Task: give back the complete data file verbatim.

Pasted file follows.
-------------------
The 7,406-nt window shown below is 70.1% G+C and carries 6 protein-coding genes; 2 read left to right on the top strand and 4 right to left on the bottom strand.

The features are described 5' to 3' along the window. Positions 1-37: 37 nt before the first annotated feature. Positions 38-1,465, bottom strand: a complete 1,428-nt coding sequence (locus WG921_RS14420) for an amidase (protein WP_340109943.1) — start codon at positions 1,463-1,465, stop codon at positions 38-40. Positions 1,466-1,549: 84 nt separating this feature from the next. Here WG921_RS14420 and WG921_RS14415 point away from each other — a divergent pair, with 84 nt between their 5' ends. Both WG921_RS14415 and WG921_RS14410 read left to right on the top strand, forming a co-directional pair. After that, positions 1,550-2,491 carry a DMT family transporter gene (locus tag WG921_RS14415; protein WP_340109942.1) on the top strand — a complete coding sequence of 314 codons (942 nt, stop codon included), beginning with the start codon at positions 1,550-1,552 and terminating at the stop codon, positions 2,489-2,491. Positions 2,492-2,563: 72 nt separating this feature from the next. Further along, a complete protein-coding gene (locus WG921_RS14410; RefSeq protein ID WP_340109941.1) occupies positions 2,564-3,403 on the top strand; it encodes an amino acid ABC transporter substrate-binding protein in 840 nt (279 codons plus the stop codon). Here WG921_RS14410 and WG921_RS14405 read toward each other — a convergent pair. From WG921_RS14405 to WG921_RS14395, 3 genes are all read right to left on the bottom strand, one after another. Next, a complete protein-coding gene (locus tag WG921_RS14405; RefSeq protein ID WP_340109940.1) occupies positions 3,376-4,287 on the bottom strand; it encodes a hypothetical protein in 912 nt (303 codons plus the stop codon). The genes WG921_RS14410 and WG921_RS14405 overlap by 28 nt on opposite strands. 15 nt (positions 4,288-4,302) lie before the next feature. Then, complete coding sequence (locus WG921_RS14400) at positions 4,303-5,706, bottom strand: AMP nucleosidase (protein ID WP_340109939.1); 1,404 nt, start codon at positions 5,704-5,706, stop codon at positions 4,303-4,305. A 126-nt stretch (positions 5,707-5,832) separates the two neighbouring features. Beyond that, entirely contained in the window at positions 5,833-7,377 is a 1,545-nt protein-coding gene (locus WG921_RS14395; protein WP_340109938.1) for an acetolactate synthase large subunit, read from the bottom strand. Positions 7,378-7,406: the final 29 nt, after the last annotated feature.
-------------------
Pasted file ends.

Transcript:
The 7,406-nt window shown below is 70.1% G+C and carries 6 protein-coding genes; 2 read left to right on the top strand and 4 right to left on the bottom strand.

The features are described 5' to 3' along the window. Positions 1-37: 37 nt before the first annotated feature. Positions 38-1,465, bottom strand: a complete 1,428-nt coding sequence (locus WG921_RS14420) for an amidase (protein WP_340109943.1) — start codon at positions 1,463-1,465, stop codon at positions 38-40. Positions 1,466-1,549: 84 nt separating this feature from the next. Here WG921_RS14420 and WG921_RS14415 point away from each other — a divergent pair, with 84 nt between their 5' ends. Both WG921_RS14415 and WG921_RS14410 read left to right on the top strand, forming a co-directional pair. After that, positions 1,550-2,491 carry a DMT family transporter gene (locus tag WG921_RS14415; protein WP_340109942.1) on the top strand — a complete coding sequence of 314 codons (942 nt, stop codon included), beginning with the start codon at positions 1,550-1,552 and terminating at the stop codon, positions 2,489-2,491. Positions 2,492-2,563: 72 nt separating this feature from the next. Further along, a complete protein-coding gene (locus WG921_RS14410; RefSeq protein ID WP_340109941.1) occupies positions 2,564-3,403 on the top strand; it encodes an amino acid ABC transporter substrate-binding protein in 840 nt (279 codons plus the stop codon). Here WG921_RS14410 and WG921_RS14405 read toward each other — a convergent pair. From WG921_RS14405 to WG921_RS14395, 3 genes are all read right to left on the bottom strand, one after another. Next, a complete protein-coding gene (locus tag WG921_RS14405; RefSeq protein ID WP_340109940.1) occupies positions 3,376-4,287 on the bottom strand; it encodes a hypothetical protein in 912 nt (303 codons plus the stop codon). The genes WG921_RS14410 and WG921_RS14405 overlap by 28 nt on opposite strands. 15 nt (positions 4,288-4,302) lie before the next feature. Then, complete coding sequence (locus WG921_RS14400) at positions 4,303-5,706, bottom strand: AMP nucleosidase (protein ID WP_340109939.1); 1,404 nt, start codon at positions 5,704-5,706, stop codon at positions 4,303-4,305. A 126-nt stretch (positions 5,707-5,832) separates the two neighbouring features. Beyond that, entirely contained in the window at positions 5,833-7,377 is a 1,545-nt protein-coding gene (locus WG921_RS14395; protein WP_340109938.1) for an acetolactate synthase large subunit, read from the bottom strand. Positions 7,378-7,406: the final 29 nt, after the last annotated feature.